Which is technically true...

... but, that's the way it was SUPPOSED to be.

This guy was never supposed to be my boss for technical functions, only for administrative. The way the structure was supposed to work, is that he was supposed to be the admin/finance/hr guy, and I was to take technical direction and assignments from senior management, and work directly with my business partners and vendors; and to be the technical lead and mentor for the group.

That's what a chief architect does (and why I got a 4 in my core competency rating).

...Unfortunately, he didn't see it that way.

Thus, I received an overall performance rating of 2.8; or what could be thought of as a 70% in a system where 4 is equivalent to 100% and 5 is equivalent to 125%.

Frankly, based on how numerical ratings are generally assigned, I believe I should have received a 3.4; or an 85 if you will... basically a B instead of a C-.

The upshot of all that is, no bonus, and no stock options for me this year.

Now, for those of you who say "so what, it's a bonus, why should you get a bonus if you weren't exceptional"; particularly, why should you get a bonus for 85% work not 100%...

...that would be true in other industries, but this industry is different.

In the financial sector, you take a lower base salary, in exchange for great benefits, long vacations, and a significant element of "bonus" pay.

In terms of job responsibilities, I'm effectively the chief architect and consulting manager for a 500 person IT consulting company, servicing the Fortune 50. If that were my actual position, I'd be making about 20-30% more than I do (plus substantial bonuses and stock).

If I were still consulting, I'd be grossing 50-60% more than I do, maybe more (though you keep a lot less of it).

In fact, I took a 20% pay cut when I quit consulting (and thats only because my manager brought me in at one grade higher, and over the midpoint otherwise it would have been a 30% cut), and signed on with the company full time (though the bonus, vacation, and benefits, and the associated improvement to my quality of life, more than made up the difference); and I've been promoted three times since then, with responsibility for four times as much as I had when I started.

Were I still consulting, this gig would be something like $120 an hour on W2, $140 on 1099 personal, or $160 inclusive corp to corp (presuming no travel and no outstanding expenses); and that's even with todays recession suppressed rates.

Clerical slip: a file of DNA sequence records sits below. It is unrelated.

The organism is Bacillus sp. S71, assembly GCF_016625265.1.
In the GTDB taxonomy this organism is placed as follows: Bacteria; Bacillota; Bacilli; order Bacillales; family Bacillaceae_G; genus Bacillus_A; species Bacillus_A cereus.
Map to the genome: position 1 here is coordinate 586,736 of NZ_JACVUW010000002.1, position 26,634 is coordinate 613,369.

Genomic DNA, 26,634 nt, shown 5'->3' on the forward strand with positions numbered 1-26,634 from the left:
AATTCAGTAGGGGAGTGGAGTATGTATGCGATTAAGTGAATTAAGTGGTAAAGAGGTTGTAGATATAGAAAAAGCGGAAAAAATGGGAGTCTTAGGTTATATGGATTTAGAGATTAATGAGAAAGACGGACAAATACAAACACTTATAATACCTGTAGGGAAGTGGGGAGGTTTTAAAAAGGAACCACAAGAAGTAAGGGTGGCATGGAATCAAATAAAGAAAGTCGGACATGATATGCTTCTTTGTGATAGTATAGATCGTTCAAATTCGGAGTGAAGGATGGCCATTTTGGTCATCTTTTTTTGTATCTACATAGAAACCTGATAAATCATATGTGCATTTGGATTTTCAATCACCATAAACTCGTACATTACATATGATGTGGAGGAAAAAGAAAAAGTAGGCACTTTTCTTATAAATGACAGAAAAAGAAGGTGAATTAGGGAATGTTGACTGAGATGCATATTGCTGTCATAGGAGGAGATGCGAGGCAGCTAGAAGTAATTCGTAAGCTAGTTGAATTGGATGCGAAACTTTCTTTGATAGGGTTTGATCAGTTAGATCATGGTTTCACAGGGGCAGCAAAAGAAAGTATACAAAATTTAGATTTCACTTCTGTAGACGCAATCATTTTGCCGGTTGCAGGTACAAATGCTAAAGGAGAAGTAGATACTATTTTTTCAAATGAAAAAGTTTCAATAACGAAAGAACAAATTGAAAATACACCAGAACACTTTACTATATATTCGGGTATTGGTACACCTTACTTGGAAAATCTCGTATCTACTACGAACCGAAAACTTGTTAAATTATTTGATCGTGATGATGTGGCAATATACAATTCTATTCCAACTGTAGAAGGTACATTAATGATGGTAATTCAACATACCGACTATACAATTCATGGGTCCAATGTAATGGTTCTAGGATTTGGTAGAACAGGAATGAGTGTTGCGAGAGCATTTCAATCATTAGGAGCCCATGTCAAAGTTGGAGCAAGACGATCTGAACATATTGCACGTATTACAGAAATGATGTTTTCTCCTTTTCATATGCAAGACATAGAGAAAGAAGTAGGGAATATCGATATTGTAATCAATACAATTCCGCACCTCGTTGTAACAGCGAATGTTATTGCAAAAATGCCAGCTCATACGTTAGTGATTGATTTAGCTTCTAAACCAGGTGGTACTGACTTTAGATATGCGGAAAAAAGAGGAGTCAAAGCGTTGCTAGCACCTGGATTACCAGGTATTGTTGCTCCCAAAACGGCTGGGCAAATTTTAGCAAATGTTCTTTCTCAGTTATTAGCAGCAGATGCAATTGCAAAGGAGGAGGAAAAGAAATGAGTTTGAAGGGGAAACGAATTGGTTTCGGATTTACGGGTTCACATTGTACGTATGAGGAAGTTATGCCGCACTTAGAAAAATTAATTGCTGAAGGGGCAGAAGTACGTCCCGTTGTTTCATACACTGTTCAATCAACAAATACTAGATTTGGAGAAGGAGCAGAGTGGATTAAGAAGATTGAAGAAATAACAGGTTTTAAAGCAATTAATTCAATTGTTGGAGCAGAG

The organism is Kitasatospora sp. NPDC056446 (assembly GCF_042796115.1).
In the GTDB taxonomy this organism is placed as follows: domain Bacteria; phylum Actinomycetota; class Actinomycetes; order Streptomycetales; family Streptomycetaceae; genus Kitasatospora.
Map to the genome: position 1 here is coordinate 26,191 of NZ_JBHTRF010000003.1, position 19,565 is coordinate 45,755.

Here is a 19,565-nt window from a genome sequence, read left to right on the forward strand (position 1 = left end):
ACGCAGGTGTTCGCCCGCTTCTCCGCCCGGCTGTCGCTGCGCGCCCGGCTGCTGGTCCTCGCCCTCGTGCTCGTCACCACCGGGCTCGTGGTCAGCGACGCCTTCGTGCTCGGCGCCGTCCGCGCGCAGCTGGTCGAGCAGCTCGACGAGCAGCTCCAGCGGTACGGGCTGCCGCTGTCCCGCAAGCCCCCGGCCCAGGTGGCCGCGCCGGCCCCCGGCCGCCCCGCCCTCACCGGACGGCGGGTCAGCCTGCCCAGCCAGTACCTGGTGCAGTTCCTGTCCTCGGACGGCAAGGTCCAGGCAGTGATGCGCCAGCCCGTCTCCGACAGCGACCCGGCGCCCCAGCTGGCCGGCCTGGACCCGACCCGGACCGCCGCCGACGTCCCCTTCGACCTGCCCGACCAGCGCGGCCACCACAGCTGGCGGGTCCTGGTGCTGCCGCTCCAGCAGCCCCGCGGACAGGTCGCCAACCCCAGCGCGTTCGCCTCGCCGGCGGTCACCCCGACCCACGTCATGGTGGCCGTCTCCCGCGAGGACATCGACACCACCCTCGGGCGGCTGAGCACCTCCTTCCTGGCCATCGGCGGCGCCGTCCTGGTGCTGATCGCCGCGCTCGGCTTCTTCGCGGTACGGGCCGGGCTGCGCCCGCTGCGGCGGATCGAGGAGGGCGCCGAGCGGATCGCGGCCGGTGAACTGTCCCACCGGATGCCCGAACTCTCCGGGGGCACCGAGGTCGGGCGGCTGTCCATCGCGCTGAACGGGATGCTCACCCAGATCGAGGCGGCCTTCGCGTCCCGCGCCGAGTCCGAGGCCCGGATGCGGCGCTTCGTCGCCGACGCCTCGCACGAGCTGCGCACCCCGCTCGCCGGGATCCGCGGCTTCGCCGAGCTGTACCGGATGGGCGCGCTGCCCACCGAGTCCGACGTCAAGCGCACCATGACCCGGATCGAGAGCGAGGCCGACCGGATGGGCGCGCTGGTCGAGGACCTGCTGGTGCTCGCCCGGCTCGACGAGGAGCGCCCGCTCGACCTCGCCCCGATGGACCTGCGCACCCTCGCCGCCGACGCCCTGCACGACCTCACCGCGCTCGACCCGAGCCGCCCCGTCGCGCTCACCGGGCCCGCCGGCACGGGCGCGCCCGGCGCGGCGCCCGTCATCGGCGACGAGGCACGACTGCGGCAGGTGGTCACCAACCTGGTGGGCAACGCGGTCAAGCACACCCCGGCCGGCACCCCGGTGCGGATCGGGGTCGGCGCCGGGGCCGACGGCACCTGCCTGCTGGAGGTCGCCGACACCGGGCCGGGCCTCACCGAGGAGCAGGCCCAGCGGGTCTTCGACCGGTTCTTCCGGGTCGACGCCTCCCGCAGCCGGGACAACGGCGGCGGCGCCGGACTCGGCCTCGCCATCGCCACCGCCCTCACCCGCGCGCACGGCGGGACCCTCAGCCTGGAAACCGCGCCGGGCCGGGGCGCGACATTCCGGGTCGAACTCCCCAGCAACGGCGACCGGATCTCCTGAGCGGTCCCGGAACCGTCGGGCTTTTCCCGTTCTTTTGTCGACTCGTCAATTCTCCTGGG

Presuming the same number of vacation and holiday days (1800 billable hours), and adjusting for the higher costs of taxes and benefits (corp to corp, it works out to about 20% higher tax rate overall, and about $25,000 worth of benefits); that would be like earning a conventional gross salary of around $205k.

So yeah, in this industry, they pay us a LOT less than we could otherwise earn.

In this business, the target "bonus" is not really considered an optional extra for exceptional performance; it's what you get when you and the company both perform to targets. You get a higher percentage bonus for exceptional personal performance, and a higher percentage when the company performs exceptionally well.

My "target" bonus is 15%, and as the name says, getting 100% of that 15% is predicated on meeting targets. Those targets are: a personal performance rating of 4, the division meeting 100% of performance goals, and the company meeting 100% of its performance goals.

The bonus is then modified up or down, based on my performance, the divisions performance, and the overall performance of the company. No bonus is granted if personal performance is less than 3; or if either division or company performance are less than 80%

The company performance is calculated first, then division performance. This sets the base bonus amount. The target performance for the company is 100%; you get 20% less for 80%, 10% less or 90%, 10% more for 110%, 20% more for 120% and 50% more for 125% or more. The same for division targets.

Finally the adjustment for personal performance is applied. The target for personal performance is 4; you get 20% less for 3.0 to 4.0, 20% more for 4.1 to 4.9, and 50% more for 5.0.

So, theoretically, in a year where I received one; I could get anywhere from a 7.7% to a 50.6% bonus.

In addition, in years where we meet 100% of goals or more, they grant stock options; pegged to the bonus amounts.

Finally, in years where we exceed our goals by more than 10%, they've also given a restricted exercise grant of a few hundred shares (which can't be sold for three years); and a profit participation grant of company stock into your 401k; again both amounts also pegged to bonus amounts.

The company had a record year. We exceeded our goals for the year by over 20% My division exceeded it's goals by over 20%

Even if I only got a 3, instead of a 2.8, I'd still be eligible for a bonus (well... if I'd had no 2s, which because I also had a 4 would average me out to 3.4).

So for those two points or .2 points or .6 points (depending on how you look at it), if this years bonuses and stock were roughly similar to last years; I'm out something between $25k and $30k in cash (pre tax), another $8k or $9k in stock options, $2500 or so for the 401k, and something like $15k for the stock grants.


If it was just screwaround money, I'd be a lot more sanguine about it; but it's not. I'm looking at $16,000 in legal and medical bills due in the next two months, and that was how i was going to pay them.

Well... at least I've got a job.